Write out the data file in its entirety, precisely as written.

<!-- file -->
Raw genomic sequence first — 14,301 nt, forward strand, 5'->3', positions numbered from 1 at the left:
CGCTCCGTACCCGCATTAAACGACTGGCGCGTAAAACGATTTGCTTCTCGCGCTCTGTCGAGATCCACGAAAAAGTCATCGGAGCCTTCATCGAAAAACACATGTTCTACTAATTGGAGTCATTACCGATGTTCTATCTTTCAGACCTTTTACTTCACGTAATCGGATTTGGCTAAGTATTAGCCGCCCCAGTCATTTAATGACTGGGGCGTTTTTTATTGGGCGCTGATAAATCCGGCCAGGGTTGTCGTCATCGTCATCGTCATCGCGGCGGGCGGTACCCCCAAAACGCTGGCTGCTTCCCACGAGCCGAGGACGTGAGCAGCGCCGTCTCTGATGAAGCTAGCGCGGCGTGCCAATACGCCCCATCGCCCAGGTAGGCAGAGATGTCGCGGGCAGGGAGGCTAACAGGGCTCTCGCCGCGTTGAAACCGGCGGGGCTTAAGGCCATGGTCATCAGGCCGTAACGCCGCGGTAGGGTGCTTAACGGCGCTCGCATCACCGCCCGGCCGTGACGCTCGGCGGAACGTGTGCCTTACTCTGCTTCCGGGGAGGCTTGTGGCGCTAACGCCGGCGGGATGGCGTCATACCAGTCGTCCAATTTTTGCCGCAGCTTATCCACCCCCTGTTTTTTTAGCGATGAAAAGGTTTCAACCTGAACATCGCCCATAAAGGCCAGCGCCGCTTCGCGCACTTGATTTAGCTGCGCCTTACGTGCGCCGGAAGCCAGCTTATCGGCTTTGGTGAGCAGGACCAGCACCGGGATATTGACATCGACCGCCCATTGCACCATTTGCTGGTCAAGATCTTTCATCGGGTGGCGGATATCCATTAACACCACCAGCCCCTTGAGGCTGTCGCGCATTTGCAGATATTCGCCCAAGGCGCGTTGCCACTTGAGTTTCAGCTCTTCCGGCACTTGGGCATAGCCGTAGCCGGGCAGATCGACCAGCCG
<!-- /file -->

Raw genomic sequence first — 14,301 nt, forward strand, 5'->3', positions numbered from 1 at the left:
CGCTCCGTACCCGCATTAAACGACTGGCGCGTAAAACGATTTGCTTCTCGCGCTCTGTCGAGATCCACGAAAAAGTCATCGGAGCCTTCATCGAAAAACACATGTTCTACTAATTGGAGTCATTACCGATGTTCTATCTTTCAGACCTTTTACTTCACGTAATCGGATTTGGCTAAGTATTAGCCGCCCCAGTCATTTAATGACTGGGGCGTTTTTTATTGGGCGCTGATAAATCCGGCCAGGGTTGTCGTCATCGTCATCGTCATCGCGGCGGGCGGTACCCCCAAAACGCTGGCTGCTTCCCACGAGCCGAGGACGTGAGCAGCGCCGTCTCTGATGAAGCTAGCGCGGCGTGCCAATACGCCCCATCGCCCAGGTAGGCAGAGATGTCGCGGGCAGGGAGGCTAACAGGGCTCTCGCCGCGTTGAAACCGGCGGGGCTTAAGGCCATGGTCATCAGGCCGTAACGCCGCGGTAGGGTGCTTAACGGCGCTCGCATCACCGCCCGGCCGTGACGCTCGGCGGAACGTGTGCCTTACTCTGCTTCCGGGGAGGCTTGTGGCGCTAACGCCGGCGGGATGGCGTCATACCAGTCGTCCAATTTTTGCCGCAGCTTATCCACCCCCTGTTTTTTTAGCGATGAAAAGGTTTCAACCTGAACATCGCCCATAAAGGCCAGCGCCGCTTCGCGCACTTGATTTAGCTGCGCCTTACGTGCGCCGGAAGCCAGCTTATCGGCTTTGGTGAGCAGGACCAGCACCGGGATATTGACATCGACCGCCCATTGCACCATTTGCTGGTCAAGATCTTTCATCGGGTGGCGGATATCCATTAACACCACCAGCCCCTTGAGGCTGTCGCGCATTTGCAGATATTCGCCCAAGGCGCGTTGCCACTTGAGTTTCAGCTCTTCCGGCACTTGGGCATAGCCGTAGCCGGGCAGATCGACCAGCCG